Ohio’s Pension Plan Harms University FacultyNov 17, 2016
Faculty members at Ohio’s public universities face a decidedly flawed pension plan that deprives many of them of their fair share of retirement benefits.
When selecting a retirement plan, state faculty may choose between paying into a traditional “defined benefit” plan known as the State Teachers Retirement System (STRS), and paying into an Alternative Retirement Plan (ARP) that works like a typical IRA or 401(k). Faculty who elect an ARP do not draw from the public STRS pension upon retirement, but neither do they contribute to the STRS during their working years. And therein lies the problem for Ohio, her taxpayers, and her faculty.
Defined benefit plans like the STRS act in many ways like a typical “pyramid scheme.” They require a constant influx of new contributors to pay into the system in order to fund the pension payments that must be paid to retirees. By choosing an ARP, faculty deprive the STRS of its life-blood—new contributions from working teachers.
To offset this potential funding “problem,” faculty who choose to fund an ARP do not receive the university’s full 14% matching contribution that STRS contributors receive. Instead, ARP contributors only receive a 9.5% employer-match. The other 4.5% of the employer contribution is diverted from the faculty member’s ARP account into the STRS—effectively requiring ARP contributors to subsidize their colleagues’ pensions.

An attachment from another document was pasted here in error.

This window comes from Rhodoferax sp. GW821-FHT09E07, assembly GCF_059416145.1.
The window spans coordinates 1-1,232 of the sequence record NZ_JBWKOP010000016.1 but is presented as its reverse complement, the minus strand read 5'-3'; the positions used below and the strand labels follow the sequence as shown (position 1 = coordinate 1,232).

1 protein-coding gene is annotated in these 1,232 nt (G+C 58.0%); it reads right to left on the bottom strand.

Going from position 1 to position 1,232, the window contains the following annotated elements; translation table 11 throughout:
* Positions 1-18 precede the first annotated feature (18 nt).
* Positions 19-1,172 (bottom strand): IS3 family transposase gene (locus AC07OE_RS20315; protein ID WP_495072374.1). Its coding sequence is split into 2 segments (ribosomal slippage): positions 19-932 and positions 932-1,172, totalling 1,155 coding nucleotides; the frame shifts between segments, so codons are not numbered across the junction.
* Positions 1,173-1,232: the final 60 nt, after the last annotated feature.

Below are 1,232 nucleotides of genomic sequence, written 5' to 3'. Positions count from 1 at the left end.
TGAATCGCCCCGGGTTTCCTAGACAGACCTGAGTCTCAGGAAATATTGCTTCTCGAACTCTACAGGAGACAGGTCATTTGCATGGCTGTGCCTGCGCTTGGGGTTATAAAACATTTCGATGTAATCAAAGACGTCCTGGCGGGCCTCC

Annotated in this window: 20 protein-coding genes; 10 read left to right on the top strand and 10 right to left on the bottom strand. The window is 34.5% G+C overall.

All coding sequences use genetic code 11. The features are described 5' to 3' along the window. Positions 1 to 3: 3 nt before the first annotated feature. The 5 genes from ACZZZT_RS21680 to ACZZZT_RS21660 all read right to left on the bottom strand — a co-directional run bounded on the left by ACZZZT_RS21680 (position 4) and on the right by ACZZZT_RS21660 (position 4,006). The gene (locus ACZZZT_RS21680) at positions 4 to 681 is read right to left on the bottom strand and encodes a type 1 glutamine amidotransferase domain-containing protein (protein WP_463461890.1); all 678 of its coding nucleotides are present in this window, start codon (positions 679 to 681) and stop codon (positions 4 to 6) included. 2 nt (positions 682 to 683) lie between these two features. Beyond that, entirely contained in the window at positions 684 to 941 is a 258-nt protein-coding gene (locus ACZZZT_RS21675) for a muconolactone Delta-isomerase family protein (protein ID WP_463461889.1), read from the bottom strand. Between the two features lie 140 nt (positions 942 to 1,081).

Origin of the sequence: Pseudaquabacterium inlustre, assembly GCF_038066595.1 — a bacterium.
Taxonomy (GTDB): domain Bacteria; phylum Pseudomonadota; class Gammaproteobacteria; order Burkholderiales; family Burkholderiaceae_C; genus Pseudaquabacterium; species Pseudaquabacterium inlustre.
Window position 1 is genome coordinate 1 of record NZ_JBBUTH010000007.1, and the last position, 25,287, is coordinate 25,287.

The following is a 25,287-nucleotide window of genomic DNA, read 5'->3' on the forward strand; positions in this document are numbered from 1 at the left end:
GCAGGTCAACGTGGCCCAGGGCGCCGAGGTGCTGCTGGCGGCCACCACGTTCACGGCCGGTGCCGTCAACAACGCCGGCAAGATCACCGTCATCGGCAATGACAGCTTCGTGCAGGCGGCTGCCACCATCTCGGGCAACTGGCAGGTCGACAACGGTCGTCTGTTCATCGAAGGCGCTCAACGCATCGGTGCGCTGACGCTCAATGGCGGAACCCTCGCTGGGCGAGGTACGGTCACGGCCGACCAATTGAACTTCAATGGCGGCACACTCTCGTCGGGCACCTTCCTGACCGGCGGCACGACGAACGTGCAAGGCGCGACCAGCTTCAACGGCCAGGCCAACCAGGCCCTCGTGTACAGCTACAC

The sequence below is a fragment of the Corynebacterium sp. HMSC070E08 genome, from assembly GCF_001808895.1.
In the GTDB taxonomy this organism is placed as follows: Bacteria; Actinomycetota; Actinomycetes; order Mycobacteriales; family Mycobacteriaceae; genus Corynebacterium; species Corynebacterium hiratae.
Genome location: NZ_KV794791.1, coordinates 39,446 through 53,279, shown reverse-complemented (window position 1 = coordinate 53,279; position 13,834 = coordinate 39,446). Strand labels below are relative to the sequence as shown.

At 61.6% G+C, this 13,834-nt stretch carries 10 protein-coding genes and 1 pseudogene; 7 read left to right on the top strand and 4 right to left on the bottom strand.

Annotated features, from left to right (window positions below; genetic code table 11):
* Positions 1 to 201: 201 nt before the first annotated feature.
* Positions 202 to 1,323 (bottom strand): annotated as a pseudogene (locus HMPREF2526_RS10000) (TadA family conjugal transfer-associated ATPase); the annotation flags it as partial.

The 4.5% diversion—or “mitigation rate”—was a tacit recognition of the defined benefit pyramid scheme, and an effort to avoid underfunding the STRS as faculty opt for the ARP. Pending legislation at the Statehouse would cap the mitigation rate at a slightly lower 4%, but the underlying premise remains fundamentally unsound.
This flawed policy would be unnecessary if Ohio would adopt a “defined contribution” system (DC) for new employees. The Buckeye Institute has long argued in print and before legislative committees against defined benefit systems, preferring DC plans that are more closely modeled on private sector retirement plans. Unfortunately, without a DC system, Ohio faculty will be compelled to subsidize pensions they will never collect, while state administrators perform an accounting gymnastics routine to create the illusion that the STRS—with its mounting unfunded liabilities—remains fiscally healthy.
Until Ohio abandons defined benefit pension plans for new hires, mitigation rates and the dual threats of insolvency and taxpayer bailouts will loom on the fiscal horizon. And those concerns are not merely academic.